Master of Communications Management

Public relations and the fight against fake news

Erika Kastner is a McMaster-Syracuse Master of Communications Management candidate and Communications Officer at Conestoga College



Misinformation and disinformation are certainly not new phenomena. Rumours, conspiracy theories, and fake news have existed in societies for longer than we can probably account for.


In Ancient Greece, corn merchants spread rumours of storms and shipwrecks to raise grain prices for profit. In the late 1700s, Ben Franklin’s made-up story of an attack backed by King George III on the frontiers of New York was reprinted in papers, helping stiffen American resistance to the British and sway European opinion against England. The Great Moon Hoax in 1835 had The New York Sun report on the discovery of a lunar civilization with blueish unicorns, two-legged beavers, and temple-dwelling man-bats. The attributed expert had no knowledge of his name being used in the story.


However, this modern era of falsification seems different. The volume of misinformation and disinformation and the speed at which they can spread have been amplified by digital platforms. It has given the issue a new dimension, too. Our use of and reliance on social media have made the issue more pervasive and harder to maintain.


Eighty-three per cent of Canadians use social media, making the country one of the world’s most connected. That number is expected to grow to 96 per cent by 2026. Among the top uses of social media, Canadians say they read the news, pass the time, check out what others are talking about, share opinions, and find like-minded communities and interest groups.


A study from 2019 found that 90 per cent of Canadians say they have fallen for fake news, with the majority pointing to Facebook as the most common source (social media, in general, came in second). At least we are self-aware.


During the pandemic, nine in ten Canadians used online sources to find information about COVID-19. Of that group, 96 per cent said they suspected the information they saw was misleading, false, or inaccurate. Even scarier? Just over half of all Canadians shared COVID-19 information they found online without knowing if it was accurate or not, possibly aiding in the spread of inaccuracies.


The danger of misinformation and disinformation in this new era cannot be ignored, as many have already argued. I am not enlightening on something you do not already know. We have seen the devastating effects: increasing mistrust, polarization, incivility, and violence.


What does it mean for communicators?

Misinformation (sharing information without knowing it is wrong) and disinformation (deliberately creating or spreading false information to mislead) are shaping the future of public relations and communications management. The growing concern around fake news and its far-reaching and dangerous consequences on society has started a conversation around what it means for us in the field and the role we should be playing in the fight.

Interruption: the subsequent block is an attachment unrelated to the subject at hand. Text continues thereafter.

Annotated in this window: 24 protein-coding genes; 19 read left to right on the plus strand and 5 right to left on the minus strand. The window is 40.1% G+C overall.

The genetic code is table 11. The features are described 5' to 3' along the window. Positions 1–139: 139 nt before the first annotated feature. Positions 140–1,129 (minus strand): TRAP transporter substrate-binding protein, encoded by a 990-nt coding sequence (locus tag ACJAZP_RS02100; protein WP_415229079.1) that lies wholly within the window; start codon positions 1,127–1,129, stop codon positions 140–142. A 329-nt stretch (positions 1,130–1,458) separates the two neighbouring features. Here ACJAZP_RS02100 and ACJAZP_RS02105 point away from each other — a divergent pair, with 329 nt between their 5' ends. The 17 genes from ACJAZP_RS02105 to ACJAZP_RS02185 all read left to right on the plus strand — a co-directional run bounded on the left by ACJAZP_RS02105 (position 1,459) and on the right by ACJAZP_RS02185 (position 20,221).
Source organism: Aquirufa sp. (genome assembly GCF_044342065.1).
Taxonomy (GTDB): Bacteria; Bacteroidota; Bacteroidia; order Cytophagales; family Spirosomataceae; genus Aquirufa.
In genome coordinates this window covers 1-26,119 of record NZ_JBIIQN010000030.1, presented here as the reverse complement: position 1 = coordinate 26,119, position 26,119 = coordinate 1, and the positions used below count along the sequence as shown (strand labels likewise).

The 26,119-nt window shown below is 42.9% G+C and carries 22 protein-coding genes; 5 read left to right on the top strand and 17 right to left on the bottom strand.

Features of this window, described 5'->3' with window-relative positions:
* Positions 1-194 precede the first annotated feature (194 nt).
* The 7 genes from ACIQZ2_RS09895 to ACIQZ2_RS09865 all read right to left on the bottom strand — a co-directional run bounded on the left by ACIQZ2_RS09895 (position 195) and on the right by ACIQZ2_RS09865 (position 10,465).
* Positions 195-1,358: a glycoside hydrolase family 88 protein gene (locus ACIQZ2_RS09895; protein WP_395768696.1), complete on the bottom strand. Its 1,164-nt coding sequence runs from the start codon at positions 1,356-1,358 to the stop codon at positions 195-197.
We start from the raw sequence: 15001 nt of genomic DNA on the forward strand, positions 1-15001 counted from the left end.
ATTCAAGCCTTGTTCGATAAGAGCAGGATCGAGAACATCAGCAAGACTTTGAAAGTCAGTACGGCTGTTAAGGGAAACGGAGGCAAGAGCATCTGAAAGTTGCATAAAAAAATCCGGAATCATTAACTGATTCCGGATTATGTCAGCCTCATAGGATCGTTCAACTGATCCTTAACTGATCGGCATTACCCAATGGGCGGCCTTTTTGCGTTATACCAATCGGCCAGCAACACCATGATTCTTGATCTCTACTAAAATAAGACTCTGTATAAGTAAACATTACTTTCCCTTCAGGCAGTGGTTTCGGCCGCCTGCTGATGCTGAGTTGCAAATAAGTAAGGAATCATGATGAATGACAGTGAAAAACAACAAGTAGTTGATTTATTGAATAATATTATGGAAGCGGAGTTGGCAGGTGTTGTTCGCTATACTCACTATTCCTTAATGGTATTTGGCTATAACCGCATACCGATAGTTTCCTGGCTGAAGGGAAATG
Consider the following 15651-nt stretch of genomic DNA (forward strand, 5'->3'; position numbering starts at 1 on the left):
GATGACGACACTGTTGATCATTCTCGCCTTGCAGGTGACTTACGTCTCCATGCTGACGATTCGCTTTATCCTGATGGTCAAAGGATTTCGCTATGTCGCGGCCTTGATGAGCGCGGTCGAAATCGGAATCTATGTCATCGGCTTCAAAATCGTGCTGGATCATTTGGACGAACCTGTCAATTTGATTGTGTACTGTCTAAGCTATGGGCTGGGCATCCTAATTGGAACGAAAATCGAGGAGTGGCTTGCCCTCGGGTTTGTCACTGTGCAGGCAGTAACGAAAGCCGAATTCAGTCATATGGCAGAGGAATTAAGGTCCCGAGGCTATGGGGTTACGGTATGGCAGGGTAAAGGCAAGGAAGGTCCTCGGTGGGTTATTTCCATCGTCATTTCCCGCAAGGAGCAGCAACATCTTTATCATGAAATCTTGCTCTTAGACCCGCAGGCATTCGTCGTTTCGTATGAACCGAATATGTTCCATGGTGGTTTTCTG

Putting aside our moral obligation as individuals to be part of a solution and not part of a problem that aims to inflame or suppress social conflict, communicators have another vested interest: misinformation and disinformation put our work at risk.


Just 42 per cent of Canadians trust the media. That is the lowest it has been in seven years. As we work to build and maintain relationships, we are being undermined by the damage misinformation and disinformation have caused to public trust, including the information we share on behalf of our clients and organizations online and through the media.


What good is a relationship without trust?


What is our role?

Continuing to practice ethical public relations is part of the path forward. I am not suggesting the industry is unethical – quite the opposite. I am advocating that communicators remain consistent in applying standards to their work, as we have always tried to do.


Fair, honest, and accurate communication with the media and the public fosters trust and respect. Remaining credible helps protect our audiences from rumours, conspiracy theories, and fake news as they navigate the never-ending list of headlines on their social media feeds. In doing so, we support efforts from other industries and collectively drown out unreliable sources to limit the spread of misinformation and disinformation.


Sensationalism will always exist, as will the desire to manipulate perspectives for personal gain. How we approach our work and the value we place on our role in this fight will determine how much power misinformation and disinformation have in the future.